Liquid crystals (LCs) exhibit a phase of matter that has properties between those of a conventional liquid and those of a solid crystal. So, LCs can flow like a liquid, and at the same time the anisotropic LC-molecules maintain a long range crystalline order. Their unique combinations of liquid and solid-like properties allow liquid crystals to be used pervasively in the electro-optical display technology – known as liquid crystal display (LCD).
Prof. Basu, at the US Naval Academy, has recently shown that when a small amount of carbon nanotubes (CNTs) is doped in a nematic LC, the LC+CNT matrix shows a faster response to an electric field compared to that of the pure LC. This accelerated response could be used to develop faster LCDs.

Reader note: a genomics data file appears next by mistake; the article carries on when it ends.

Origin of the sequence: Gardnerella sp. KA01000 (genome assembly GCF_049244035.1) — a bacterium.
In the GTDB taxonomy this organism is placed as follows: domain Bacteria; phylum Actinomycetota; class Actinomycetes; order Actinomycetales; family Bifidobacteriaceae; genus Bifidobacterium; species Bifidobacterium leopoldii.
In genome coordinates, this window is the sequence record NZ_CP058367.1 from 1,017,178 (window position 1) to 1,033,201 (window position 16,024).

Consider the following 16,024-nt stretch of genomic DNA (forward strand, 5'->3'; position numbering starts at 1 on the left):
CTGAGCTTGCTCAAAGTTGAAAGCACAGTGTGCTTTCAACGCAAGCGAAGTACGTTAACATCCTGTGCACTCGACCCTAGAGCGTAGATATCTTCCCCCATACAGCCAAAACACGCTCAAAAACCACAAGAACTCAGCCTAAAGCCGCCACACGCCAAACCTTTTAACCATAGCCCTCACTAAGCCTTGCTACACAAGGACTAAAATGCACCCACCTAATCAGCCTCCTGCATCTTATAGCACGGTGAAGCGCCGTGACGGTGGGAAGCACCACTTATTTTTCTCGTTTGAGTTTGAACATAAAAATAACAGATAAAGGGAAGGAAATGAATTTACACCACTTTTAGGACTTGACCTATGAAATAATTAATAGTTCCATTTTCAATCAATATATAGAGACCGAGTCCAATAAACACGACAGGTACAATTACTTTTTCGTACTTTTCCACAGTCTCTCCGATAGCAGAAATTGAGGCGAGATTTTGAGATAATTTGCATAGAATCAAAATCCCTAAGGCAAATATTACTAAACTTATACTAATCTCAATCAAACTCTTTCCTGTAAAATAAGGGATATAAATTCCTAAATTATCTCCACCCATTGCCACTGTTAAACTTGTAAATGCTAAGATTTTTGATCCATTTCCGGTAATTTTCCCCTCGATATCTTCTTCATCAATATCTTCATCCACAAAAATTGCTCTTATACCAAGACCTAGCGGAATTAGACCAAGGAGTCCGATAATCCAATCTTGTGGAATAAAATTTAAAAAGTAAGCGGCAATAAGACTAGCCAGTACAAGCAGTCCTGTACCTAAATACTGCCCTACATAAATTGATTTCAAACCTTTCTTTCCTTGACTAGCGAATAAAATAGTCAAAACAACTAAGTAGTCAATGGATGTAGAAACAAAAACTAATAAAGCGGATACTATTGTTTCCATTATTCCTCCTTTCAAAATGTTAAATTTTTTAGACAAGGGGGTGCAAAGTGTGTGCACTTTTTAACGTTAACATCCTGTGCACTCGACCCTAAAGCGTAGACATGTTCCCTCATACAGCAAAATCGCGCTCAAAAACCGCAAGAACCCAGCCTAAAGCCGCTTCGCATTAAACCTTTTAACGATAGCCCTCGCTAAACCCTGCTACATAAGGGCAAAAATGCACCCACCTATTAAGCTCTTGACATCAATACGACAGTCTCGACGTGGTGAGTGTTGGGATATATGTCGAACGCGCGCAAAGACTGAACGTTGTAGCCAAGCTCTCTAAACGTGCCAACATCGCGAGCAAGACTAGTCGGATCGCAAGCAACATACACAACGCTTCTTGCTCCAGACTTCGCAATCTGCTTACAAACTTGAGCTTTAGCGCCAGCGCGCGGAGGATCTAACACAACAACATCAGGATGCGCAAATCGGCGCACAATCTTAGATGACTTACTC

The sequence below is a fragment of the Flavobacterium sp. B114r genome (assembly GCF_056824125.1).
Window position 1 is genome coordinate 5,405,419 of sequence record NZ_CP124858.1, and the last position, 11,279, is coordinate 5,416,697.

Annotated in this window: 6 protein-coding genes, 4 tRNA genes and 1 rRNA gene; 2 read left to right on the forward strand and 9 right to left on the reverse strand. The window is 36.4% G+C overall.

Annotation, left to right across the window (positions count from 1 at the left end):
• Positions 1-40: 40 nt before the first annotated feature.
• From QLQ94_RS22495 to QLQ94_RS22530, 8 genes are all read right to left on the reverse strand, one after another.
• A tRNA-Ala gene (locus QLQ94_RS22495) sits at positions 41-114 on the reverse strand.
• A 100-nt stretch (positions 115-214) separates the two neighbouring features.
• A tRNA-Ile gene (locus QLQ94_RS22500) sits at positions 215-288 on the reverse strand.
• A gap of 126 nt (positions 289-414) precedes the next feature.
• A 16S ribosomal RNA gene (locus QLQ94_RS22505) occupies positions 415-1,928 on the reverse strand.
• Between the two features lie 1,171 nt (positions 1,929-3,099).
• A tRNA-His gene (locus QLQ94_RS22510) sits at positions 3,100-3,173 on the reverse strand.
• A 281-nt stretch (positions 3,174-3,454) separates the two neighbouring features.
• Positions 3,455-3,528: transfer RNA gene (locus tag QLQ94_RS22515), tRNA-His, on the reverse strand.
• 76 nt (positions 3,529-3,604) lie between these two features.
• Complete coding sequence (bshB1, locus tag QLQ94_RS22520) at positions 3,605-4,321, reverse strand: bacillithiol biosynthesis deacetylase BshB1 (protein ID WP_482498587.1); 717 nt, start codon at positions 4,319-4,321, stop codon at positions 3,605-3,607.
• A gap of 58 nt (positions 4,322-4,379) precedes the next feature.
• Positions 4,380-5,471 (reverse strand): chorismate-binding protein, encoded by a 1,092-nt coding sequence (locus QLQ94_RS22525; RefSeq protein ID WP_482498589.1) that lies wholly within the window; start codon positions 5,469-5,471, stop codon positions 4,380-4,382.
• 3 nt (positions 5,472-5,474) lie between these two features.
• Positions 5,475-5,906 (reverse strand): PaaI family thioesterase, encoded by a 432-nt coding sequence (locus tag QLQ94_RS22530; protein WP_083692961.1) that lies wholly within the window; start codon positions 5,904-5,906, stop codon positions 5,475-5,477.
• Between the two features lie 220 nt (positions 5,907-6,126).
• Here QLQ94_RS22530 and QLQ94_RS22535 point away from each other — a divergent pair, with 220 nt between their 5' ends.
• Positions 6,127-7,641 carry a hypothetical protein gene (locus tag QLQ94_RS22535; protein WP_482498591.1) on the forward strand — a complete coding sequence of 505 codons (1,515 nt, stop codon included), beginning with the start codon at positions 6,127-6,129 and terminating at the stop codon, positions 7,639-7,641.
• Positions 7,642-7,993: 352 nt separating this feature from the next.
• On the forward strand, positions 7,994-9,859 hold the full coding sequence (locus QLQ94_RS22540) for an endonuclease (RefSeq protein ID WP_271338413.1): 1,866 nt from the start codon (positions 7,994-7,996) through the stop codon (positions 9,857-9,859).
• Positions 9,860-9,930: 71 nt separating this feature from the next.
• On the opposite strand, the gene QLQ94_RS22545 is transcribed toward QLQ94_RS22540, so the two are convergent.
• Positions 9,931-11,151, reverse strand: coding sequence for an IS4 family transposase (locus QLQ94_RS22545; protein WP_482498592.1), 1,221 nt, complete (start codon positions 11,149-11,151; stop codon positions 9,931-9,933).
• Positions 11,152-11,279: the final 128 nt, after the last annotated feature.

The CNTs, embedded in the LC matrix, follow the LC reorientation, enhancing the overall dielectric anisotropy of the system, shown in Fig. 1. In general, liquid crystals contain a significant amount of free ions. The presence of ions would result in an increase in rotational viscosity, slowing down the director’s response to an external field. The CNTs in the media act as ion-catchers with a high ion-trapping coefficient. Thus, the CNTs, being suspended in the system, lower the free ion concentration, decreasing the rotational viscosity for the overall system, as illustrated in Fig. 2. With a lower rotation viscosity and enhanced dielectric anisotropy the hybrid system shows an accelerated response to the electric field.